The Ice Coverage of Earth-like Planets Orbiting FGK Stars

6 Dec 2021  ·  Caitlyn Wilhelm, Rory Barnes, Russell Deitrick, Rachel Mellman ·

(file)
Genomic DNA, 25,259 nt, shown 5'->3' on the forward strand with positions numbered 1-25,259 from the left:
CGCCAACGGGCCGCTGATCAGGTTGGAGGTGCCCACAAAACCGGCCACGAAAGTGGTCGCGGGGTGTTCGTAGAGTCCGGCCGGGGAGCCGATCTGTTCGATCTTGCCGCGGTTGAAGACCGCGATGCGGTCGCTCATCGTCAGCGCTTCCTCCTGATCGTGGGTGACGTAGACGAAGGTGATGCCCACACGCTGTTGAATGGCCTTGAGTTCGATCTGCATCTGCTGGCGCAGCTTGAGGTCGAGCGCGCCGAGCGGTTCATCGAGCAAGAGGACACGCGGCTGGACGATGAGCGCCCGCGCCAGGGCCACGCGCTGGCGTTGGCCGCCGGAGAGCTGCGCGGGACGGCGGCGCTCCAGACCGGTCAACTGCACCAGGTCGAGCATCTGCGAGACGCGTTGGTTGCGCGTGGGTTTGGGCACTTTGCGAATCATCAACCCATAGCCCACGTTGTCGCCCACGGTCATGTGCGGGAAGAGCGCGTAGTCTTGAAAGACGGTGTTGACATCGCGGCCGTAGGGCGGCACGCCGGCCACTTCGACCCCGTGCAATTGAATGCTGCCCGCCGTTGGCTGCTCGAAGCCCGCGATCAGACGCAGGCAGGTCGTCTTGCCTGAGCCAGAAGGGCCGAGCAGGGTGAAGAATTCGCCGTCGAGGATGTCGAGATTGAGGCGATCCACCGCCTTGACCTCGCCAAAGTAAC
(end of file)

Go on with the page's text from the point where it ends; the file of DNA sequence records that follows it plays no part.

The photometric and spectroscopic signatures of habitable planets orbiting FGK stars may be modulated by surface ice coverage. To estimate its frequency and locations, we simulated the climates of hypothetical planets with a 1D energy balance model and assumed that the planets possess properties similar to modern Earth (mass, geography, atmosphere). We first simulated planets with fixed rotational axes and circular orbits, finding that the vast majority (>90%) of planets with habitable surfaces are free of ice. For planets with partial ice coverage, the parameter space for ice caps (interannual ice located at the poles) is about as large as that for "ice belts" (interannual ice located at the equator), but belts only persist on land. We then performed simulations that mimicked perturbations from other planets by forcing sinusoidal orbital and rotational oscillations over a range of frequencies and amplitudes. We assume initially ice-free surfaces and set the initial eccentricity distribution to mirror known exoplanets, while the initial obliquity distribution matches planet formation predictions, ie favoring 90 degrees. For these dynamic cases, we find again that ~90% of habitable planets are free of surface ice for a range of assumptions for ice's albedo. Planets orbiting F dwarfs are three times as likely to have ice caps than belts, but for planets orbiting K and G dwarfs ice belts are twice as likely as caps. In some cases, a planet's surface ice can cycle between the equatorial and polar regions. Future direct imaging surveys of habitable planets may be able to test these predictions.

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